The EU is rotten to the core
The European Parliament’s Qatar corruption scandal is just the tip of the iceberg.
The European Union is engulfed in a serious corruption scandal. Several serving MEPs, ex-MEPs and their assistants stand accused of receiving cash from Qatar in exchange for promoting the interests of the gulf state.
Among those detained by the Belgian police is the now former European Parliament vice-president, Eva Kaili. According to the Belgian federal police, she is alleged to have committed ‘offences of criminal organisation, corruption and money laundering’.
The Belgian daily, L’Echo, reports that police removed ‘several bags full of notes’ during a search of Kaili’s Brussels home. Her father was also reportedly arrested on a train with a suitcase stuffed with cash. The police claim to have found €600,000 in cash in total during their swoop on Kaili. One seasoned observer has called it the ‘most egregious’ corruption scandal to hit Brussels in years.
Criminal organisation, corruption and money laundering – it sounds like the plot of a Netflix crime drama. Ironically, the European Parliament likes to present itself as whiter than white. Its MEPs act as if their defining mission is to root out supposedly corrupt behaviour in eastern and southern European member states. Yet many of the same MEPs who ceaselessly accuse the likes of Hungary and Poland of corruption have been curiously reluctant to say anything at all about the Qatar scandal.
The reason why members of the EU bubble are keeping schtum is not hard to fathom. It’s because those accused are very much part of the political establishment in Brussels. They include Luca Visentini, secretary general of the International Trade Union Confederation, and Pier Antonio Panzeri, an ex-MEP from Italy who once chaired the European Parliament’s human-rights subcommittee.
Indeed, Panzeri is the founder of Fight Impunity, the NGO at the centre of the scandal. Fight Impunity’s ‘honorary board’ listed as members former EU foreign-policy chief Federica Mogherini, former French prime minister Bernard Cazeneuve, former European migration commissioner Dimitris Avramopoulos and former MEP Cecilia Wikström. Unsurprisingly, they all quit the board as soon as the scandal broke.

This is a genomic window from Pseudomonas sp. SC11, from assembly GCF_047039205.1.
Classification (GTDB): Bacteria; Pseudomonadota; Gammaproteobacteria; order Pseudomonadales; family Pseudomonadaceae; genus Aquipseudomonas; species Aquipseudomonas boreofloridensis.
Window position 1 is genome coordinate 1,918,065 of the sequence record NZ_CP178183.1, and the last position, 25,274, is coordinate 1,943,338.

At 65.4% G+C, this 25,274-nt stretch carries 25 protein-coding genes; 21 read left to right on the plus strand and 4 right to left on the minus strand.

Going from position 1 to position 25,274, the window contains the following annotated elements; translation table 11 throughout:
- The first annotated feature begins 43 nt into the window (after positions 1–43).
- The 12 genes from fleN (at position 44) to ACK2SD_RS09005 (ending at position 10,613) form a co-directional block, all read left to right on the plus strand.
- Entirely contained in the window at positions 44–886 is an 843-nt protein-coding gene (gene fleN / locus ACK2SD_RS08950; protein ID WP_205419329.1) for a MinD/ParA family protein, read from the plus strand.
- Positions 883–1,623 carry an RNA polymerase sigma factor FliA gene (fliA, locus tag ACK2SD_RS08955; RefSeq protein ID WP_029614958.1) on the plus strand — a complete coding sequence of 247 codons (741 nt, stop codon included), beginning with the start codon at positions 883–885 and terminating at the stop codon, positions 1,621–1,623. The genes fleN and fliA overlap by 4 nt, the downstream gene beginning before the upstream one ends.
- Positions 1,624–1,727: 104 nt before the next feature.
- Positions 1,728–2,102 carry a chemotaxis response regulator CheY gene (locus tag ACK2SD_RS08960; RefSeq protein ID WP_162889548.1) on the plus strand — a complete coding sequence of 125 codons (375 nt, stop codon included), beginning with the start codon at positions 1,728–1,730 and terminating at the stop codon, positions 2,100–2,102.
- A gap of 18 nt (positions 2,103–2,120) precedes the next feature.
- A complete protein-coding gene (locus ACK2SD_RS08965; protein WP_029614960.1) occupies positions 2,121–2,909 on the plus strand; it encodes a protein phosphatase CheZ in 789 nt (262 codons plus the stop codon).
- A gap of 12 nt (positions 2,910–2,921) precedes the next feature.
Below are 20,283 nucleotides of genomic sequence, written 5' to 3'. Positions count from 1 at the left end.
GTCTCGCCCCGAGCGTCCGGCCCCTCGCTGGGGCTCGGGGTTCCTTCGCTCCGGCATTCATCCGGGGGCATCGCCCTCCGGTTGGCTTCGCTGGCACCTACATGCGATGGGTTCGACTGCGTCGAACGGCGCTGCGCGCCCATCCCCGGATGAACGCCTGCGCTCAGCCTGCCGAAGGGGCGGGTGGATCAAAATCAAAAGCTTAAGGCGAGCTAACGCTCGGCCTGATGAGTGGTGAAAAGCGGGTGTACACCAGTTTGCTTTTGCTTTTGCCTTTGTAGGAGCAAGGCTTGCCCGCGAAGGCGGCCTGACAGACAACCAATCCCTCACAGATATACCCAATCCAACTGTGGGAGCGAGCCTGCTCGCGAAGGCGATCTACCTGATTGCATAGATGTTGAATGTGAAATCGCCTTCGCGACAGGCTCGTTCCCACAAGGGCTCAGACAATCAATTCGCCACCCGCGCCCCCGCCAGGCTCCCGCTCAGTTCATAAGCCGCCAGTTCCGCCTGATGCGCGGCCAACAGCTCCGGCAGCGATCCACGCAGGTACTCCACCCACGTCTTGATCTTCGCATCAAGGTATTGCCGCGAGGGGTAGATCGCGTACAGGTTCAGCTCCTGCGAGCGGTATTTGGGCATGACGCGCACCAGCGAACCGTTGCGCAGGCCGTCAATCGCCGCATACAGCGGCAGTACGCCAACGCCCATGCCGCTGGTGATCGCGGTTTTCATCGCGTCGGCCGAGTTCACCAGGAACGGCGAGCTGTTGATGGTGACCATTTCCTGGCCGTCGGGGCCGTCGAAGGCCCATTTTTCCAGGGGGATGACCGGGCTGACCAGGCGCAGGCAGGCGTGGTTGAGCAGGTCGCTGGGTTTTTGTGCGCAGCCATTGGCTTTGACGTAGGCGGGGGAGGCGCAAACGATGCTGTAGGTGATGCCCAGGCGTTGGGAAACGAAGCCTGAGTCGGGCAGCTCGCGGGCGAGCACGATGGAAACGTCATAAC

As one Politico commentator puts it, ‘the Qatar scandal shows how the EU has a corruption problem’. That is something of an understatement. Truth be told, corruption has been endemic in the EU for decades.
In 1999, the Santer Commission, the 20-strong body charged with overseeing the introduction of the euro, was forced to shut down owing to allegations of corruption. Since then, there have been numerous instances of high-profile corruption. In 2006, the Galvin report on MEPs’ expenses warned that expenses were open to misuse and that there was a lack of control and oversight. The European Parliament Bureau initially refused to publish the report, before an Irish lawyer took the parliament to court and forced the bureau to publish it in 2011.
That corruption is still very much a fact of life in Brussels is shown by how rarely it becomes headline news. In its latest report, the European Court of Auditors found 15 cases of fraud from only a small sample of the EU transactions it audited. We may never know the real scale of error and fraud. Sections of the EU oligarchy are determined to prevent its exposure.
The latest scandal to rock the European Parliament is just the tip of the iceberg. Instead of accusing its political enemies of corruption, perhaps Brussels should get its own house in order.
Frank Furedi’s The Road To Ukraine: How The West Lost Its Way has just been published by De Gruyter.
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